As a piece of environmental activism, Chasing Coral is bluntly effective. The scientists featured in Jeff Orlowski’s documentary articulate the case for why we need to worry about the impending extinction of coral in ways that make the science accessible to laypeople—arguments that especially resonate in a time when there’s still debate about whether climate change is real or not. But Chasing Coral is far from a dry scientific exegesis along the lines of An Inconvenient Truth. Instead, it’s populated with magnetic figures—especially Zackery Rago, a self-described “coral nerd” with long, surfer-blond hair—who help bring an emotional urgency to the film, imbuing it with dramatic life-or-death stakes by sheer force of the collective belief in their mission.
What makes Chasing Coral play as more than just another activist doc is its focus on the power of images as a way to inspire change. It’s appropriate that our entry point into the world of coral is Richard Vevers, a former ad exec from London who left his job after 10 years in order to pursue his passion for the ocean. That devotion led him to create The Ocean Agency, a nonprofit committed to, among other things, finding ways to photograph underwater life in order to make it more visible to the public. Visibility becomes one of Vevers’s driving causes, especially once he stumbles upon the problem of coral bleaching, a periodic phenomenon that indicates mass coral death, and which threatens to wipe out the species as a whole during our lifetime. In some of his on-camera interviews, he frames the issue in terms of “optics,” discussing the problems of capturing definitive photographic evidence of this phenomenon in order to make the problem feel real to the masses.
What makes it play as more than just another activist doc is its focus on the power of images as a way to inspire change.
That bit of ad-speak becomes Chasing Coral’s narrative motor. As he did in his 2012 documentary Chasing Ice, Orlowski structures the film as a quest narrative, generating race-against-time suspense in the various missions to capture before-and-after footage of coral bleaching once the conservationists realize another mass event is imminent. Thus, even as it tries to explore both the science behind corals and the human figures behind the conservation efforts, the film also plays as a procedural of sorts, devoting just as much screen time to efforts to develop the right kind of underwater camera, find the right locations to place cameras in, and regroup after an initial month-and-a-half effort disappointingly yields footage that’s blurry and unusable.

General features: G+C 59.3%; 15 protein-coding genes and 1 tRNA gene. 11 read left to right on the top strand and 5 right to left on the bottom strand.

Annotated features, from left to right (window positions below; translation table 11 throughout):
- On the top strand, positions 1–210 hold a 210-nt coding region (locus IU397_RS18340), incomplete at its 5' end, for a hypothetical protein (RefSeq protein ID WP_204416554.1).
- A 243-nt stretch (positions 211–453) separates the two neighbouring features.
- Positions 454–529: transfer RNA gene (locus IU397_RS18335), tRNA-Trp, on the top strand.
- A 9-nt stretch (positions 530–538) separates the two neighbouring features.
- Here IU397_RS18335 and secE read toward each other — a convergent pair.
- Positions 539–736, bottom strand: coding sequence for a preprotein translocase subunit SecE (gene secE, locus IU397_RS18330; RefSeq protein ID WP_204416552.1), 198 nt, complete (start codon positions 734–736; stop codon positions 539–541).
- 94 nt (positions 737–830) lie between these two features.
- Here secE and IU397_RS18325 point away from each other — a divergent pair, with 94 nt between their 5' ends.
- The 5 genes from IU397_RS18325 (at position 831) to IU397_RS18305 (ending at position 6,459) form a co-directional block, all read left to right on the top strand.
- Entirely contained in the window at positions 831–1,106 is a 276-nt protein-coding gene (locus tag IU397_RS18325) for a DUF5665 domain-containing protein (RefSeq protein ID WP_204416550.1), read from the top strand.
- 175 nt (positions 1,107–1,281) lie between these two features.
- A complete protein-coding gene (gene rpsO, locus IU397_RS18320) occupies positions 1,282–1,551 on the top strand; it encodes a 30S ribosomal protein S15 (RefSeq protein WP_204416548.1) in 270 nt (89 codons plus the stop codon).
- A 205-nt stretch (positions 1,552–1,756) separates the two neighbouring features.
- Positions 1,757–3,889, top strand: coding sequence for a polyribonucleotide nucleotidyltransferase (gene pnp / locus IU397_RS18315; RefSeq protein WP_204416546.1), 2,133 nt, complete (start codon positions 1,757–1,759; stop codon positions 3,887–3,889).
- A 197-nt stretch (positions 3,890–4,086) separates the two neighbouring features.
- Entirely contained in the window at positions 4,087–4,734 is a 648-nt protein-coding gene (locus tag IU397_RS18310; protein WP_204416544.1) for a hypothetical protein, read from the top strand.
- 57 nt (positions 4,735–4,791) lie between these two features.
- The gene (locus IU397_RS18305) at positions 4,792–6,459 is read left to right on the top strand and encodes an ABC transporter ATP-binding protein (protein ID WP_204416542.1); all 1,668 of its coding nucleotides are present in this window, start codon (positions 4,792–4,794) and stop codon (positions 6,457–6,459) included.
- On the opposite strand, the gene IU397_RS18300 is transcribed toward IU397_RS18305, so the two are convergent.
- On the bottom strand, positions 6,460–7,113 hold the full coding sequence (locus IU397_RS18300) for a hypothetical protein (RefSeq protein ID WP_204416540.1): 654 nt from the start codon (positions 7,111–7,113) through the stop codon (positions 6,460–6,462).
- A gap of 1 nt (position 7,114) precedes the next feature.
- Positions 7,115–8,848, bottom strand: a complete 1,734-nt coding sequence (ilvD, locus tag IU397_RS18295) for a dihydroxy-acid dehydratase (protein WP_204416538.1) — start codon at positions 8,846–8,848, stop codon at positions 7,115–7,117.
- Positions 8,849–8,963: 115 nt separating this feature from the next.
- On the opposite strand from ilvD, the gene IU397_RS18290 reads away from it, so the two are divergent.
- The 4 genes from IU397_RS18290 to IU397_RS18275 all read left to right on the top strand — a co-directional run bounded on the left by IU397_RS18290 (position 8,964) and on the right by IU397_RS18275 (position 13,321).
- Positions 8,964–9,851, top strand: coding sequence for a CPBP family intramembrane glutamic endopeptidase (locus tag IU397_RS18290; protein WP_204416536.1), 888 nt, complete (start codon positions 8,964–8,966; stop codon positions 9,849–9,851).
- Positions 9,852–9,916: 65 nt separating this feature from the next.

Chasing Coral could thus be seen as a feature-length metaphor for the filmmaking process, with Vevers, Rago, and other specialists in the field of corals, reefs, and climate change standing in as a collective analogue for obsessive artists willing to go to any lengths to get exactly the image they want. The oceanic footage that these men and women capture, though, is worth the immense effort and patience. Indeed, the images that Vevers is able to take of living corals and other underwater life is truly awe-inspiring in its visual vibrancy, giving full credence to the sense of wide-eyed wonder he exudes whenever he talks about the ocean and the life contained therein.
Contrast that, though, with the footage of dead corals we see, with all the life and color sucked out of them, only bits of algae hanging from their polyps. One may well find oneself becoming just as emotional as many of the marine biologists at the 2016 International Coral Reef Symposium visibly are when, at Chasing Coral’s climax, Rago unveils the before-and-after coral footage he and others have worked so tirelessly to capture. Bearing witness to this footage is akin to seeing the death of an entire ecosystem right before your eyes. Even the most ardent of climate-change deniers may well be unable to deny the visceral impact of seeing the fatal, devastating result of a mere two-degree rise in oceanic temperature on these life-giving invertebrates.